Flashcards in Lecture 16: High BP Deck (39):
What is Hypertension?
sustained elevation of systemic arterial blood pressure
(1 in 3 adults have it)
What is "Systolic Hypertension?"
Elevated BP with normal Diastolic
aka (isolated systolic hypertension)
What is "Systolic/Diastolic Hypertension?"
Elevated Sys and Dia BP
What is "Primary Hypertension?"
Elevated BP which causes other conditions
What is "Secondary Hypertension?"
a condition caused by a systemic disease process that raises peripheral vascular resistance or cardiac output
When the ventricles _____, to force open the _______ valves, they must generate sufficient _____ to exceed the BP in the major arteries
What is "Hypertrophy?"
an enlarged organ
The heart may be able to compensate for a sustained increase in _______ by hypertrophy. This enables it to _____ more forcefully and maintain a normal ____ _____ despite an abnormal impediment to ______
What are 10 factors associated with Primary Hypertension?
1) family history of it
2) Advancing age
3) gender (males <55 and woman >74)
4) black race
5) High sodium intake
6) glucose intolerance
7) cigarette smoking
9) heavy alcohol consumption
10) low intake of calcium, potassium and magnesium
why does large amount of Sodium cause hypertension?
- reduces the kidney's ability to remove water
why does cigarette smoking cause hypertension?
nicotine is a vasoconstrictor which can elevated sys and dia BP
Hypertension is higher in heavy drinkers than abstinent drinker? T/F
Moderate Drinkers have a lower blood pressure than BOTH heavy drinkers and abstinent drinkers?
In individuals with hypetension, over activity of the ______ nervous system can result from increased production of ________ (______ and ______) or from increased receptor reactivity involving these __________.
(epinephrine and norepinephrine)
_______ is responsible for the _______ of the myocardium associated with hypertension
_______ not only contributes to sodium ______ by the kidney, but also has further deleterious effects on the cardiovascular system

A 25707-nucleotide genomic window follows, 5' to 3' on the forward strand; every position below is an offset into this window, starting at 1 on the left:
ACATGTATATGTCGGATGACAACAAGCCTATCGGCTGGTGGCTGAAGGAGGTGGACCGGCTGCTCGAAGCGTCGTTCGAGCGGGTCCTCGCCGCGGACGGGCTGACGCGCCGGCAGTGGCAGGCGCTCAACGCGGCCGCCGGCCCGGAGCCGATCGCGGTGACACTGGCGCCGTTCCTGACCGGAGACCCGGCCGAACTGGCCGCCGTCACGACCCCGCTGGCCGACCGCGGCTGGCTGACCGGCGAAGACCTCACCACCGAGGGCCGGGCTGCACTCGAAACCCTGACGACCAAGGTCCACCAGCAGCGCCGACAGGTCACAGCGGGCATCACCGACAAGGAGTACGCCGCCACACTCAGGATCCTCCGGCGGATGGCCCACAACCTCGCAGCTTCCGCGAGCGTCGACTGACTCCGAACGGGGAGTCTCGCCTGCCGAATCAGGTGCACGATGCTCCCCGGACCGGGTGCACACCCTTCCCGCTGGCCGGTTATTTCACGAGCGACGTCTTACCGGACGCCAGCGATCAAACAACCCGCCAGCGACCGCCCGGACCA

These modulates renal sodium excretion and includes ____ ____ ____ (ANP), _____ ____ _____ (BNP), ____ ____ ____ (CNP) and _______.
atrial natriuretic peptide
brain natriuretic peptide
C-type natriuretic peptide
The function of these hormones can be affected by excessive _____ ______, inadequate intake of ______, ______ and ______, and _____
potassium, calcium, magnesium
What is Endothelial Dysfunction in Primary Hypertension?
decreased vasodilators production (NO) and increased vasoconstrictor production (endothelin)
What is Isolated Systolic Hypertension?
a condition caused by increased in Cardiac Output and/or total Peripheral Vascular resistance which elevates systolic pressure
What is Complicated Hypertension?
Chronic hypertension which damages the walls of systemic blood vessels
What organs does hypertension target?
Kidney, Brain, Heart, Extremities and Eyes
Changes in the _____ ____ can be estimated by viewing the _____ of the retina
Complications specific to the retina include ______ ____ ______, _____, and ______
retinal vascular sclerosis
_______ complications are similar to those of other arterial beds and include ______ ______, ____, _____ ______, ______, and ______
Chronic hypertension also has been linked to cognitive decline in the _____
How does one become diagnosed with Hypertension?
increased BP on two or more different occasions
What are two other examples of high readings not associated with Hypertension
1) "white coat hypertension" (caused by visiting a health care setting
2) recent caffeine intake or smoking
What is Hypotension?
systolic pressure below 90 and diastolic pressure below 60
What is Othrostatic Hypotension?
Decrease in sys and dia pressure upon standing
What is Acute Orthostatic Hypotension?
- Prolonged immobility associated with illness
- drug reactions
- conditions associated with blood volume depletion
- Venous pooling
- altered blood chemistry
- old age
How does salt intake increase risk of hypertension?
Salt intake can increase blood pressure in some people because the salt causes the body to hold onto excess fluids, such as water. This can increase pressure within blood vessels and make the heart work harder
What is a Natriuretic Hormone?
a hormone that modulates renal sodium excretion
includes ANP, BNP and CNP
Atrial Natriuretic Peptide:
helps reduce an expanded ECF by increasing renal sodium excretion
Brain Natriuretic Peptide:
Secreted by cardiomyocytes in heart ventricles
C-Type Natriuretic Peptide:
Expressed in CNS including basal ganglia and hypothalamus
Inflammation cause lead to hypertension by:
a marker known as C-reactive Protein (CRP)
- a buildup of cholesterol in the blood vessels because the body tries to pump more blood to compensate for plaque buildup
People with diabetes and insulin resistance have an increased risk of hypertension because:
It affects the arteries and they are predisposed to having atherosclerosis which can narrow the arteries